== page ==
On Monday night Angela Merkel flies to Paris for talks with French president Francois Hollande, attempting to keep both the euro zone and her own reputation intact.
Ms. Merkel and her combative finance minister, Wolfgang Schäuble undoubtedly share some of the blame for the fact that Greece is in crisis.
Euro zone leaders are now scrambling to find a response to the Greek vehement “no” in the referendum on Sunday. Ms. Merkel’s tactic last week, not to speak with the Greek government until after the vote, was obviously a hope that a “yes” would rid them of the troublesome Greek prime minister, Alexis Tsipras, and his radical Syriza party for good, looks like a mistake.
The Greek people decided instead to exercise their vote on Sunday, by rejecting their bailout conditions by a resounding 61.3 percent.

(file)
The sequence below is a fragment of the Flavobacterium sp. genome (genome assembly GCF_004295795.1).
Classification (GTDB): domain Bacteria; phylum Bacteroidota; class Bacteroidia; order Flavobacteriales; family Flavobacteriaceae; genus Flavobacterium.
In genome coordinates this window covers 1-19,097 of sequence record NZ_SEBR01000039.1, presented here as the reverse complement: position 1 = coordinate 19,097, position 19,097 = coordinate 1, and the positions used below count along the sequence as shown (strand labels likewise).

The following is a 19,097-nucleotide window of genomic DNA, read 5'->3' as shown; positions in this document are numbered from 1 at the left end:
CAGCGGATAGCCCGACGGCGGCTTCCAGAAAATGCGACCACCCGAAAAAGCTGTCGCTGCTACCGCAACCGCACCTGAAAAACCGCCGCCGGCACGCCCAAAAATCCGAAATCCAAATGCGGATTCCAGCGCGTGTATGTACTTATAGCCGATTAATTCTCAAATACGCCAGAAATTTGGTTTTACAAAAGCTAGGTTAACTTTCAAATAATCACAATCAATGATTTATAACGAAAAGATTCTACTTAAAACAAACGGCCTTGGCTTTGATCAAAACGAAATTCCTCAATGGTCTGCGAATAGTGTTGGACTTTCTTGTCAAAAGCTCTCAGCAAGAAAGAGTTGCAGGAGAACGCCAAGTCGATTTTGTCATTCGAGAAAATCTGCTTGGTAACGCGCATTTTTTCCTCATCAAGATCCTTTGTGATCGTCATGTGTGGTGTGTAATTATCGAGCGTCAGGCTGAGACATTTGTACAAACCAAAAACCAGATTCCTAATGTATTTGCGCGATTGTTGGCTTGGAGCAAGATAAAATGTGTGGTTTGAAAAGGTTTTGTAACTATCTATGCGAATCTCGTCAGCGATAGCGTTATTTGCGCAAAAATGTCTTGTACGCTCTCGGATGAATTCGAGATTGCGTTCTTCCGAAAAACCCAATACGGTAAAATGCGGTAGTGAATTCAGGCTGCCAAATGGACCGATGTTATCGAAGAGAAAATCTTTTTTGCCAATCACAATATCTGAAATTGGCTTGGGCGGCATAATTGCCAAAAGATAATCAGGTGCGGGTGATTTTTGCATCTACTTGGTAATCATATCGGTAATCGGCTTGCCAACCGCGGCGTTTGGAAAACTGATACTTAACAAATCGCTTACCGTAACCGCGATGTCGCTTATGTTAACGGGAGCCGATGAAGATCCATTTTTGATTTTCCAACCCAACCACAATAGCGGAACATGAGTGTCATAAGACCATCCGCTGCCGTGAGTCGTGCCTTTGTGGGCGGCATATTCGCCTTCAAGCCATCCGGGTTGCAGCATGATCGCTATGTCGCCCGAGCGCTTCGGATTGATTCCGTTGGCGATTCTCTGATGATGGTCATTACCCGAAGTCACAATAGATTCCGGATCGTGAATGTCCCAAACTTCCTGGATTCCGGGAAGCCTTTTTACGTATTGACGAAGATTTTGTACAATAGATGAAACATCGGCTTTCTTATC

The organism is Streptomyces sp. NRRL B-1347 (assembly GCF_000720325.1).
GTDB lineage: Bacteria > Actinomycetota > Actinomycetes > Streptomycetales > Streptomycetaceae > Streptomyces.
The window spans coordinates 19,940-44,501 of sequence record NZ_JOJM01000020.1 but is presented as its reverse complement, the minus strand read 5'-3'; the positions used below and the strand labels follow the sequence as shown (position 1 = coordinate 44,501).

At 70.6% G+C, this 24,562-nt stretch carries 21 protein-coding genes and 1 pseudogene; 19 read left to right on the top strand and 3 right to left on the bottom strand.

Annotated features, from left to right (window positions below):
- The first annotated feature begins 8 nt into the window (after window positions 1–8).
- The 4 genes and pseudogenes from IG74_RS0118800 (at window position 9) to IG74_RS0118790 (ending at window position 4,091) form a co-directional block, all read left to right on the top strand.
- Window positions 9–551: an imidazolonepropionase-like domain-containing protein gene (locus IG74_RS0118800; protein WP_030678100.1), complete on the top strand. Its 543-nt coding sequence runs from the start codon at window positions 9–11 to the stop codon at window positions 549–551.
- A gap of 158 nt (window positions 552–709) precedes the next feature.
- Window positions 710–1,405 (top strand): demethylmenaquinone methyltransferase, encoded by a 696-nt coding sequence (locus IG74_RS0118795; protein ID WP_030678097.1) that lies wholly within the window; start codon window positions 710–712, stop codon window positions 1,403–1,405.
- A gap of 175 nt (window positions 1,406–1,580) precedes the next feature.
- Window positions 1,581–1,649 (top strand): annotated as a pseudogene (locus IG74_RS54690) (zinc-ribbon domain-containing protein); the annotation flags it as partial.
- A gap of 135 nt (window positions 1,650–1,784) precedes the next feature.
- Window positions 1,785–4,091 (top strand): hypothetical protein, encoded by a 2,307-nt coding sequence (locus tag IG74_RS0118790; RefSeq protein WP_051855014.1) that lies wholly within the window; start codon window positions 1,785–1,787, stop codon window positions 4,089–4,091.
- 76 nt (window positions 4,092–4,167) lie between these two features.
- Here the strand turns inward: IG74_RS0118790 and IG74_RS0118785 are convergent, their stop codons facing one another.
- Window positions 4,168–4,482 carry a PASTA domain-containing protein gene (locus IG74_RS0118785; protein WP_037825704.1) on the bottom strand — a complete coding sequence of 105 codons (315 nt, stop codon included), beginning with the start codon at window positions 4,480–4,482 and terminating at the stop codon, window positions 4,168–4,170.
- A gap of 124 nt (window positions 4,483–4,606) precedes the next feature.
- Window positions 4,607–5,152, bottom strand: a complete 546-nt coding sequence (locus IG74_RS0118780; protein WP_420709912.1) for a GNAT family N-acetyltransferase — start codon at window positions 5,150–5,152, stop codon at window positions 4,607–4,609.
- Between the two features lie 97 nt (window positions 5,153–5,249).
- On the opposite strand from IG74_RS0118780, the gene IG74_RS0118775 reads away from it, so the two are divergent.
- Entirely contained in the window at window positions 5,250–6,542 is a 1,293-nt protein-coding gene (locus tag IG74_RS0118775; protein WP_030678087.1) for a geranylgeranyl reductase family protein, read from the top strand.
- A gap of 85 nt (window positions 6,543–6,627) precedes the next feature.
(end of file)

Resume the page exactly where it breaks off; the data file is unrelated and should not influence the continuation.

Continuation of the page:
Ms. Merkel appears to have been banking on the assumption that the Greeks, cowed by capital controls and the risk of a Grexit, would vote “yes” and their radical left prime minister would be forced to resign.
But it looks as if the chancellor, frequently described as the most powerful politician in Europe, has uncharacteristically miscalculated. Now she has to balance the danger to the euro zone if Greece does go, with the very hostile feelings both within the German public and her own party to making concessions to Athens.
The Greeks, whether just more angry than scared, or persuaded by the Syriza line that a no would strengthen their hand, have not played ball.
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